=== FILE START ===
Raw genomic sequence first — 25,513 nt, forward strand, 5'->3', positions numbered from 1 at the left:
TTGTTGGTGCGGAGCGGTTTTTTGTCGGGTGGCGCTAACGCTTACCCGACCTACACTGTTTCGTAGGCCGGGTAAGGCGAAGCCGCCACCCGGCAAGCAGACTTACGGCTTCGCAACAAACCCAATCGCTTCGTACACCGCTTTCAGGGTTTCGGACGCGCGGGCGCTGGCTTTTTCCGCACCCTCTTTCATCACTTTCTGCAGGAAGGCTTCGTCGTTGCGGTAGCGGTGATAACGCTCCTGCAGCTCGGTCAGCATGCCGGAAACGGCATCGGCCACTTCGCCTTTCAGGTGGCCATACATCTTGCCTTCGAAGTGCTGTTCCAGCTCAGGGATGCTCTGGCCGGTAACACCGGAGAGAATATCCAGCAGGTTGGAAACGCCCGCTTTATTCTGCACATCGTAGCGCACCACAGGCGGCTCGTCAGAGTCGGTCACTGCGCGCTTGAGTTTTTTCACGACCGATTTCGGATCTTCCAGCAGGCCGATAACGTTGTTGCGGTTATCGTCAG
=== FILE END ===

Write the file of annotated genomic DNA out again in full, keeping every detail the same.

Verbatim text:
Raw genomic sequence first — 25,513 nt, forward strand, 5'->3', positions numbered from 1 at the left:
TTGTTGGTGCGGAGCGGTTTTTTGTCGGGTGGCGCTAACGCTTACCCGACCTACACTGTTTCGTAGGCCGGGTAAGGCGAAGCCGCCACCCGGCAAGCAGACTTACGGCTTCGCAACAAACCCAATCGCTTCGTACACCGCTTTCAGGGTTTCGGACGCGCGGGCGCTGGCTTTTTCCGCACCCTCTTTCATCACTTTCTGCAGGAAGGCTTCGTCGTTGCGGTAGCGGTGATAACGCTCCTGCAGCTCGGTCAGCATGCCGGAAACGGCATCGGCCACTTCGCCTTTCAGGTGGCCATACATCTTGCCTTCGAAGTGCTGTTCCAGCTCAGGGATGCTCTGGCCGGTAACACCGGAGAGAATATCCAGCAGGTTGGAAACGCCCGCTTTATTCTGCACATCGTAGCGCACCACAGGCGGCTCGTCAGAGTCGGTCACTGCGCGCTTGAGTTTTTTCACGACCGATTTCGGATCTTCCAGCAGGCCGATAACGTTGTTGCGGTTATCGTCAG